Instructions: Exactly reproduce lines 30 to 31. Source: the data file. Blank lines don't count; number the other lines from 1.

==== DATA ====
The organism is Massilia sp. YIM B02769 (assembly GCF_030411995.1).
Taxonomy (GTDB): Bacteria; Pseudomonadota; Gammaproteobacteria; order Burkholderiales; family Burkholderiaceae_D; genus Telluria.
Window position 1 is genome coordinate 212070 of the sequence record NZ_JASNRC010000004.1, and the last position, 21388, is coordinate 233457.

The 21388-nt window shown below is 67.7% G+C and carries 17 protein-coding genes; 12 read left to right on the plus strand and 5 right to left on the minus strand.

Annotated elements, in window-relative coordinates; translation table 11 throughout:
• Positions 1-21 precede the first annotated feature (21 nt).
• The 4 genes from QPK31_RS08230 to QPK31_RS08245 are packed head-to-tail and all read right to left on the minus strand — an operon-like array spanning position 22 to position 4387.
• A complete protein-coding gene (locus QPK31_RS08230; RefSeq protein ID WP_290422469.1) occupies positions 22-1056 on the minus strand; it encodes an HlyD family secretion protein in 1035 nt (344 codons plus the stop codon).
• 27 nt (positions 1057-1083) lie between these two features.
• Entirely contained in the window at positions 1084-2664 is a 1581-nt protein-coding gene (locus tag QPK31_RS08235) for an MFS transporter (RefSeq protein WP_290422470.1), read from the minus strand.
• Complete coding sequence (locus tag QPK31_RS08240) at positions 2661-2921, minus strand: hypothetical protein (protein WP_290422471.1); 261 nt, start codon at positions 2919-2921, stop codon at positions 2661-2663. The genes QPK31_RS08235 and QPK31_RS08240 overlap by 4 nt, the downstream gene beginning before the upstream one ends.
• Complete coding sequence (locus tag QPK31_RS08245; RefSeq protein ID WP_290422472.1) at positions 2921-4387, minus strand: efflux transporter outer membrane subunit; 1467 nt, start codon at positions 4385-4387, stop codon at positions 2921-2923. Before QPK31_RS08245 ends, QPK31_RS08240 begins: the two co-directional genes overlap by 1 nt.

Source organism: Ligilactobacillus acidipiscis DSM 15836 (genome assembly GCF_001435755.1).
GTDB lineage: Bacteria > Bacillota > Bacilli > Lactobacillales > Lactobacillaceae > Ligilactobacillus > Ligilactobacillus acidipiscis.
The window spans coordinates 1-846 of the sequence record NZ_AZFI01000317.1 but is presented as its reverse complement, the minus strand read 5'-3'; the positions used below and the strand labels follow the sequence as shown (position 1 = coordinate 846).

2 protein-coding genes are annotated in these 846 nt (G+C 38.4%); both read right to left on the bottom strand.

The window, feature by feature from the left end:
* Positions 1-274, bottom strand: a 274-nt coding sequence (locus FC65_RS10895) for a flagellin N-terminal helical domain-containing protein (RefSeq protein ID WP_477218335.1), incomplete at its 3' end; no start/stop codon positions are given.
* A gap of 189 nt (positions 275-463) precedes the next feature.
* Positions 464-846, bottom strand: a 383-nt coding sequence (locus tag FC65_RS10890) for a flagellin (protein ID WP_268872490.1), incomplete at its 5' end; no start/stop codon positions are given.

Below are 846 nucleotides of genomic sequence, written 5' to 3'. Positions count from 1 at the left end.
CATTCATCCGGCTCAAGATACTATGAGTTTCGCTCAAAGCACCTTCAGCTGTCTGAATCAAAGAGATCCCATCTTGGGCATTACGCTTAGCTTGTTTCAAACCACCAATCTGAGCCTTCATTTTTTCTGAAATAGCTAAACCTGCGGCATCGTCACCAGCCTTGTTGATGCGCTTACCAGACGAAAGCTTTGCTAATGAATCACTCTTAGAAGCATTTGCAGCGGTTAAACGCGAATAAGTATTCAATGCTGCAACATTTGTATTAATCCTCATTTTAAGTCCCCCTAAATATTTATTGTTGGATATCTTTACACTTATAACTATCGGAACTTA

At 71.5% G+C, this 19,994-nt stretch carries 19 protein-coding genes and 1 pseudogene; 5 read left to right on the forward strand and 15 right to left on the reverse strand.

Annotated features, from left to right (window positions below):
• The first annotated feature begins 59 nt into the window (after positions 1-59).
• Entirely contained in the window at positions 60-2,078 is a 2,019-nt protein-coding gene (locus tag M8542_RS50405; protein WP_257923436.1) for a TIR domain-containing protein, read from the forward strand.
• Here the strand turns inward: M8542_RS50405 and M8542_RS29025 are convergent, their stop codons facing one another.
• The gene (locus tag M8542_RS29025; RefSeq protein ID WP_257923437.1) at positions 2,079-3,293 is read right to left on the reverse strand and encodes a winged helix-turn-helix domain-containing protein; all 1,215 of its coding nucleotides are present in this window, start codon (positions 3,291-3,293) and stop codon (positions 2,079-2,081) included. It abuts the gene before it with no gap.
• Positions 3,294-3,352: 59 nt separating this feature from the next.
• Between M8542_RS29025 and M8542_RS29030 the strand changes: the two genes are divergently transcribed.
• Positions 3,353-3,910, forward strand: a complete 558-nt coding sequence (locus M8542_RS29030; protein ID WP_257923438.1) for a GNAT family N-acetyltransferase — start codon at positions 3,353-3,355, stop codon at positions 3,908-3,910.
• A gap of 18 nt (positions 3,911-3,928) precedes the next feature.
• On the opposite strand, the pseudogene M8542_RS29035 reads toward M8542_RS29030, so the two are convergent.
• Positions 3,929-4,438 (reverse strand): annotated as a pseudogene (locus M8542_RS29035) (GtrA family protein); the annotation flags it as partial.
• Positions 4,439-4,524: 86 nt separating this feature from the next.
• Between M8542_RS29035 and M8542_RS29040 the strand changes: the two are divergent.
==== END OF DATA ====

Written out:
• Between M8542_RS29025 and M8542_RS29030 the strand changes: the two genes are divergently transcribed.
• Positions 3,353-3,910, forward strand: a complete 558-nt coding sequence (locus M8542_RS29030; protein ID WP_257923438.1) for a GNAT family N-acetyltransferase — start codon at positions 3,353-3,355, stop codon at positions 3,908-3,910.